Goalie Antti Niemi #31 of the San Jose Sharks watches as Justin Braun #61 of the San Jose Sharks attempts to block a shot with Ryan Kesler #17 of the Vancouver Canucks looking.
Photograph by: Rich Lam, Getty Images
VANCOUVER — Oh, how we long for those carefree spring days when the only medical intrigue surrounded goalie Cory Schneider and the Vancouver Canucks didn't trail anyone in the playoffs. Seems like only yesterday.
Technically, it's not possible to lose a seven-game National Hockey League series on opening night, but it was difficult for Canuck fans to leave Wednesday's game at Rogers Arena with much to feel optimistic about.
Yes, some of the gloom was a reflection of the accumulated baggage from playoff failures, and a here-we-go-again foreboding that yet another Stanley Cup tournament will be short and disappointing in Vancouver.
And it's more than just the San Jose Sharks pouring in the final three goals to overcome a late second-period deficit and win 3-1, lifting “home-ice advantage” from the Canucks. The Sharks are 17-2-5 this season in San Jose, and now the Canucks will have to win at least once in the Silicon Valley if they hope to make the second round.
Other than an inspired night by goalie Roberto Luongo, filling in while Schneider recovers from an undisclosed injury, there wasn't much spark to the Canucks.
And the player most capable of providing it appeared to labour through some shifts after conspicuously no-showing for the morning skate.
For Pete's sake, is Ryan Kesler hurt again?
“I was good,” Kesler insisted. “I was good to play. Game 2, we'll all be better.”
Kesler was the only Canuck who didn't take the morning skate.
Canuck coach Alain Vigneault told reporters it was optional.
“We've got him locked up in the back and we're feeding him raw meat,” Vigneault joked in the morning. “The beast will be ready tonight. It was an optional. That's the player's call.”
But why would Kesler, who played only 17 games this season due to injuries and told reporters on Tuesday how fresh he felt after the extra time off, be the only Canuck to skip a morning skate before the first game of the playoffs?
“I thought it was the best option to prepare me to have enough energy for the night,” Kesler explained post-game.
After logging just 3:05 of even-strength ice time in the first period (out of 16:21 of five-on-five play), Kesler eventually finished with a hefty 21:33 of playing time – easily the most among Canuck forwards. But it was still a quiet night for him. He registered two shots, one hit, went 12-13 on faceoffs and finished minus-one.
“It's disappointing going into the third period in your own building being tied and losing like that,” Kesler said. “We need to take care of our third period better than that.”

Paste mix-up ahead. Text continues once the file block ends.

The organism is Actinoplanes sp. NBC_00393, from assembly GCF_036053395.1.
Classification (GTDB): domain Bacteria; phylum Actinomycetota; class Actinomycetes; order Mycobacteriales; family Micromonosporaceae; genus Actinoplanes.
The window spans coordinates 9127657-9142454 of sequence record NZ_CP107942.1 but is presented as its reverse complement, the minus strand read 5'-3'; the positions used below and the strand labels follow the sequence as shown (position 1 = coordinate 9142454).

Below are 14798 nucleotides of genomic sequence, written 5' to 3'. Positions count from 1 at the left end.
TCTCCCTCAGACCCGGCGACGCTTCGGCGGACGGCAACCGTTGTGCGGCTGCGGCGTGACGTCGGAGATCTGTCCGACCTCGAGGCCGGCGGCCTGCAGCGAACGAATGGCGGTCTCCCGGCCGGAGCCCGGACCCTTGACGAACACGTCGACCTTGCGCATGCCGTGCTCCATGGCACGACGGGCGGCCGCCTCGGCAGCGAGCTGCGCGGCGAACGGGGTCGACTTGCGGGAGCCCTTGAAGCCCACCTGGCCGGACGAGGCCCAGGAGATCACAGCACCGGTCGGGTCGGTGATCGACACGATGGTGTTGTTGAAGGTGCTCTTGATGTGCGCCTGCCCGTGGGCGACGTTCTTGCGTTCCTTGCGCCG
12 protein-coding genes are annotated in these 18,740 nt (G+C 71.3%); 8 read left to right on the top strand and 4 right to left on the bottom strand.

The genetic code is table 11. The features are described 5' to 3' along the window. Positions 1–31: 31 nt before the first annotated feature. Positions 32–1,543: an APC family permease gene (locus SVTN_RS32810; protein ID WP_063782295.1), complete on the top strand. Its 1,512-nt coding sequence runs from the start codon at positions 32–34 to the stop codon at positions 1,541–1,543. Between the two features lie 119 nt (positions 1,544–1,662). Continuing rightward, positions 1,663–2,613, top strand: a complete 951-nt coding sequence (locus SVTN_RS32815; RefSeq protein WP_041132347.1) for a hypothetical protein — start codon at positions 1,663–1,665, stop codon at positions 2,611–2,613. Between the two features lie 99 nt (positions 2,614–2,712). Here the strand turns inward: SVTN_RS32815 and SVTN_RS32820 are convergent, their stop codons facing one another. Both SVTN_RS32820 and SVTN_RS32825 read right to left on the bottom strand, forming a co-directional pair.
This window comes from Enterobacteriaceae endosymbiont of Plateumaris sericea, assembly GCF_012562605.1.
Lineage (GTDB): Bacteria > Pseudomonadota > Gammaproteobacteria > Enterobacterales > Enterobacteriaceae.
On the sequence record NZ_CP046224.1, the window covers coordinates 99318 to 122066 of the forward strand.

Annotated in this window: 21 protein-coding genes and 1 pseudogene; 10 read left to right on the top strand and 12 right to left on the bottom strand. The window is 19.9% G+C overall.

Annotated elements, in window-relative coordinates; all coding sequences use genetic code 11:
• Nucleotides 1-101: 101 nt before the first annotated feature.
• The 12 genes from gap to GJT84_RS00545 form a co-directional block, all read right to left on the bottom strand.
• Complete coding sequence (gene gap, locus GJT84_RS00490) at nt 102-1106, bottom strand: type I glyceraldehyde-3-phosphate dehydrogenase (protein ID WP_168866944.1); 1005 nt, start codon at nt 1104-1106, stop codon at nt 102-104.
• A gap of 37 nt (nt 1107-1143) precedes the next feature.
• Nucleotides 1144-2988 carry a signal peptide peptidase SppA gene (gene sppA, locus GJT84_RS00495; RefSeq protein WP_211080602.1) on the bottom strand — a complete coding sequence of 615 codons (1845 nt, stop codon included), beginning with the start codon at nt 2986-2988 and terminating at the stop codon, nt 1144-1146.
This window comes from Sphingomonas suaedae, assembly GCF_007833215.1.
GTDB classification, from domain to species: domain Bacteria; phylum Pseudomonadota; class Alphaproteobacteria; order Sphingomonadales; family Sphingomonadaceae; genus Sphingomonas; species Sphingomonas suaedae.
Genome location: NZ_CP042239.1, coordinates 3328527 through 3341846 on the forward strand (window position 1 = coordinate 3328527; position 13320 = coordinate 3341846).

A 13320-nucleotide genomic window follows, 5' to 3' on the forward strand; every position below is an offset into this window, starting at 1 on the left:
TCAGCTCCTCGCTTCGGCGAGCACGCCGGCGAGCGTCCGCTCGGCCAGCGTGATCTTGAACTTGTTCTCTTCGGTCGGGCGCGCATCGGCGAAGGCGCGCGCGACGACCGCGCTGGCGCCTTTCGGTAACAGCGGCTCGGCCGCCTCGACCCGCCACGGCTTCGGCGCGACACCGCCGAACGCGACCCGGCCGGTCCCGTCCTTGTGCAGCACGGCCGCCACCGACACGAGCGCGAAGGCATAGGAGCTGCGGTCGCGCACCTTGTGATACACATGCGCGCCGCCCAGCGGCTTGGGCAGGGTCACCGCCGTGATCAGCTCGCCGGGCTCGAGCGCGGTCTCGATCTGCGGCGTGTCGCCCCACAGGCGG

It was the Canucks' fifth straight loss at home in the playoffs, a streak that began with the final game of the Stanley Cup final against the Boston Bruins two years ago.
“I don't think we're worried about that,” Kesler said. “We're worried about the next game. Like I said, it's not our (style of) hockey to go into the third period tied and lose the game. It's uncharacteristic of us.”
Forgive us for being skeptical about Kesler's health, but it was Kesler's lack of health that contributed greatly to the Canucks' exit from the playoffs the last two seasons.
Kesler certainly didn't spend Wednesday's game on the bench. We don't know if he spent the intermissions in the medical room.
But he has a recent history of playing hurt in the playoffs – significant, off-season-surgery-required hurt.
This is supposed to be the playoffs when Kesler, so banged up in last year's first-round loss to the Los Angeles Kings that he needed operations on his shoulder and wrist, is finally healthy again and able to power the Canucks.
Maybe he is and maybe he will but his game appeared to lack some speed and power against the Sharks.
If Kesler is playing hurt, it will probably become more apparent in the coming days, betrayed by both his performance and the Canucks.' Even with the trade-deadline acquisition of Derek Roy, the Canucks aren't strong enough down the middle to go very far without Kesler.
Remember, the Canucks were in Game 18 of their playoff run in 2011 before Kesler got hurt. Had he torn his labrum, say, in the final game of the first round, the Canucks may not have made it through the Nashville Predators in a second-round series dominated by Kesler.
He logged a lot of minutes in the final two periods against the Sharks in Game 1. Like he said, the Canucks need to be better in Game 2 and so does Kesler. If he is able.
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